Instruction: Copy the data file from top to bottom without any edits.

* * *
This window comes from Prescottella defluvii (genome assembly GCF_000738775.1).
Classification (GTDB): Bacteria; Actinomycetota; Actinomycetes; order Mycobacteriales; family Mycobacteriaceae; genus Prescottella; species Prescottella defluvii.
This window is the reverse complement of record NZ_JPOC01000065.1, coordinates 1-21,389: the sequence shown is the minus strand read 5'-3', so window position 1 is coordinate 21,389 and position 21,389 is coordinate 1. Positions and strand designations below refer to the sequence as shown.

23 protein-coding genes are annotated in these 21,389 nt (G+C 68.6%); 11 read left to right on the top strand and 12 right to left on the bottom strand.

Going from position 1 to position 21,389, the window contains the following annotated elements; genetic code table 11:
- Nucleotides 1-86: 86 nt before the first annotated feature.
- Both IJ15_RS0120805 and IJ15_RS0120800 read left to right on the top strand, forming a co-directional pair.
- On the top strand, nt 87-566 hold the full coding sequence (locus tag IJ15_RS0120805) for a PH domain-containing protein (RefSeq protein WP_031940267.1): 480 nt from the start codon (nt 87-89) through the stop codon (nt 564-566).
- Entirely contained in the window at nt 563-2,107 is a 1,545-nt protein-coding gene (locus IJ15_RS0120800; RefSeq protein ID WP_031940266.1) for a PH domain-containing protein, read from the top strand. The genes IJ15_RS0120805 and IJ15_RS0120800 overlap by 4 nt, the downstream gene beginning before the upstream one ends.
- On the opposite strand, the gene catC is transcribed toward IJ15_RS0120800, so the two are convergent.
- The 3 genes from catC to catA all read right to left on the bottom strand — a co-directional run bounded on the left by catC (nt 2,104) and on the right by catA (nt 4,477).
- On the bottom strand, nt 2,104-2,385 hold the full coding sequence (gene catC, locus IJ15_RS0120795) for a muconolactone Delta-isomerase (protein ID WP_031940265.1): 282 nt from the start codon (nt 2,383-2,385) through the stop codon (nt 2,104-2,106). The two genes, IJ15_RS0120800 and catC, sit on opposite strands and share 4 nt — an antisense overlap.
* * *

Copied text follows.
This window comes from Prescottella defluvii (genome assembly GCF_000738775.1).
Classification (GTDB): Bacteria; Actinomycetota; Actinomycetes; order Mycobacteriales; family Mycobacteriaceae; genus Prescottella; species Prescottella defluvii.
This window is the reverse complement of record NZ_JPOC01000065.1, coordinates 1-21,389: the sequence shown is the minus strand read 5'-3', so window position 1 is coordinate 21,389 and position 21,389 is coordinate 1. Positions and strand designations below refer to the sequence as shown.

23 protein-coding genes are annotated in these 21,389 nt (G+C 68.6%); 11 read left to right on the top strand and 12 right to left on the bottom strand.

Going from position 1 to position 21,389, the window contains the following annotated elements; genetic code table 11:
- Nucleotides 1-86: 86 nt before the first annotated feature.
- Both IJ15_RS0120805 and IJ15_RS0120800 read left to right on the top strand, forming a co-directional pair.
- On the top strand, nt 87-566 hold the full coding sequence (locus tag IJ15_RS0120805) for a PH domain-containing protein (RefSeq protein WP_031940267.1): 480 nt from the start codon (nt 87-89) through the stop codon (nt 564-566).
- Entirely contained in the window at nt 563-2,107 is a 1,545-nt protein-coding gene (locus IJ15_RS0120800; RefSeq protein ID WP_031940266.1) for a PH domain-containing protein, read from the top strand. The genes IJ15_RS0120805 and IJ15_RS0120800 overlap by 4 nt, the downstream gene beginning before the upstream one ends.
- On the opposite strand, the gene catC is transcribed toward IJ15_RS0120800, so the two are convergent.
- The 3 genes from catC to catA all read right to left on the bottom strand — a co-directional run bounded on the left by catC (nt 2,104) and on the right by catA (nt 4,477).
- On the bottom strand, nt 2,104-2,385 hold the full coding sequence (gene catC, locus IJ15_RS0120795) for a muconolactone Delta-isomerase (protein ID WP_031940265.1): 282 nt from the start codon (nt 2,383-2,385) through the stop codon (nt 2,104-2,106). The two genes, IJ15_RS0120800 and catC, sit on opposite strands and share 4 nt — an antisense overlap.